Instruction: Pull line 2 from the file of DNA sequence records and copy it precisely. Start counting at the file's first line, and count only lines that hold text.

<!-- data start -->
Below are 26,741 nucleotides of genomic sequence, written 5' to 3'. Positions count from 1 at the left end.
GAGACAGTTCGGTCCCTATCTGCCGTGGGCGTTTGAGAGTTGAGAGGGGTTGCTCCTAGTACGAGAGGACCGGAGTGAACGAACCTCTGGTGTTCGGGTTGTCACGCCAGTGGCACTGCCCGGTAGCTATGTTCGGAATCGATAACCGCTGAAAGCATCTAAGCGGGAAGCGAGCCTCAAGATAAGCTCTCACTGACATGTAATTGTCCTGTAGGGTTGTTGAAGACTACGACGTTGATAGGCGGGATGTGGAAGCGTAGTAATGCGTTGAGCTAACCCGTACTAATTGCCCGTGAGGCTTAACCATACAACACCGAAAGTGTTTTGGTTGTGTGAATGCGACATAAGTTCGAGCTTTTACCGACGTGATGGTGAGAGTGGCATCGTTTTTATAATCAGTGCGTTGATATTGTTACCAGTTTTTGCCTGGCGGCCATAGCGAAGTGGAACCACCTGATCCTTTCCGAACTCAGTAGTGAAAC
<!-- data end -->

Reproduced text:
GAGACAGTTCGGTCCCTATCTGCCGTGGGCGTTTGAGAGTTGAGAGGGGTTGCTCCTAGTACGAGAGGACCGGAGTGAACGAACCTCTGGTGTTCGGGTTGTCACGCCAGTGGCACTGCCCGGTAGCTATGTTCGGAATCGATAACCGCTGAAAGCATCTAAGCGGGAAGCGAGCCTCAAGATAAGCTCTCACTGACATGTAATTGTCCTGTAGGGTTGTTGAAGACTACGACGTTGATAGGCGGGATGTGGAAGCGTAGTAATGCGTTGAGCTAACCCGTACTAATTGCCCGTGAGGCTTAACCATACAACACCGAAAGTGTTTTGGTTGTGTGAATGCGACATAAGTTCGAGCTTTTACCGACGTGATGGTGAGAGTGGCATCGTTTTTATAATCAGTGCGTTGATATTGTTACCAGTTTTTGCCTGGCGGCCATAGCGAAGTGGAACCACCTGATCCTTTCCGAACTCAGTAGTGAAAC